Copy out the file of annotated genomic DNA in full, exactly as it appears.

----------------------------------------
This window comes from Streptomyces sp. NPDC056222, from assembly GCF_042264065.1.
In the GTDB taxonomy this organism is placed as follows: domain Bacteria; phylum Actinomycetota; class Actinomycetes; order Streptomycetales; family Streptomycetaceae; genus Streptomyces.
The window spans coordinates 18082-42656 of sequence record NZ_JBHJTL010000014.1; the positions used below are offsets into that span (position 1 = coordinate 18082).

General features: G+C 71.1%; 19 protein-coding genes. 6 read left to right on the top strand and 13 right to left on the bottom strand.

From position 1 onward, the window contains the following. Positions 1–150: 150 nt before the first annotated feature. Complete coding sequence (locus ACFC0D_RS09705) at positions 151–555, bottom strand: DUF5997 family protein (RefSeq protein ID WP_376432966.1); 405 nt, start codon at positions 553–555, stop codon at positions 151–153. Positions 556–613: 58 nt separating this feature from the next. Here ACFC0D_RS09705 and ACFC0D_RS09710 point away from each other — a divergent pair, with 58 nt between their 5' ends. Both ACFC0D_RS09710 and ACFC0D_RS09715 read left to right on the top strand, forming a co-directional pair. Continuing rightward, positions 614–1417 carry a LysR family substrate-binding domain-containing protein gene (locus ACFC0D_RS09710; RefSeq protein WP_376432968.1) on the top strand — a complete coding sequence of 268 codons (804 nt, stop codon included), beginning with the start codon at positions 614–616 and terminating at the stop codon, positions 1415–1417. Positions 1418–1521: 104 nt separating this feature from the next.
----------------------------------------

This window comes from Streptomyces sp. NPDC056222, from assembly GCF_042264065.1.
In the GTDB taxonomy this organism is placed as follows: domain Bacteria; phylum Actinomycetota; class Actinomycetes; order Streptomycetales; family Streptomycetaceae; genus Streptomyces.
The window spans coordinates 18082-42656 of sequence record NZ_JBHJTL010000014.1; the positions used below are offsets into that span (position 1 = coordinate 18082).

General features: G+C 71.1%; 19 protein-coding genes. 6 read left to right on the top strand and 13 right to left on the bottom strand.

From position 1 onward, the window contains the following. Positions 1–150: 150 nt before the first annotated feature. Complete coding sequence (locus ACFC0D_RS09705) at positions 151–555, bottom strand: DUF5997 family protein (RefSeq protein ID WP_376432966.1); 405 nt, start codon at positions 553–555, stop codon at positions 151–153. Positions 556–613: 58 nt separating this feature from the next. Here ACFC0D_RS09705 and ACFC0D_RS09710 point away from each other — a divergent pair, with 58 nt between their 5' ends. Both ACFC0D_RS09710 and ACFC0D_RS09715 read left to right on the top strand, forming a co-directional pair. Continuing rightward, positions 614–1417 carry a LysR family substrate-binding domain-containing protein gene (locus ACFC0D_RS09710; RefSeq protein WP_376432968.1) on the top strand — a complete coding sequence of 268 codons (804 nt, stop codon included), beginning with the start codon at positions 614–616 and terminating at the stop codon, positions 1415–1417. Positions 1418–1521: 104 nt separating this feature from the next.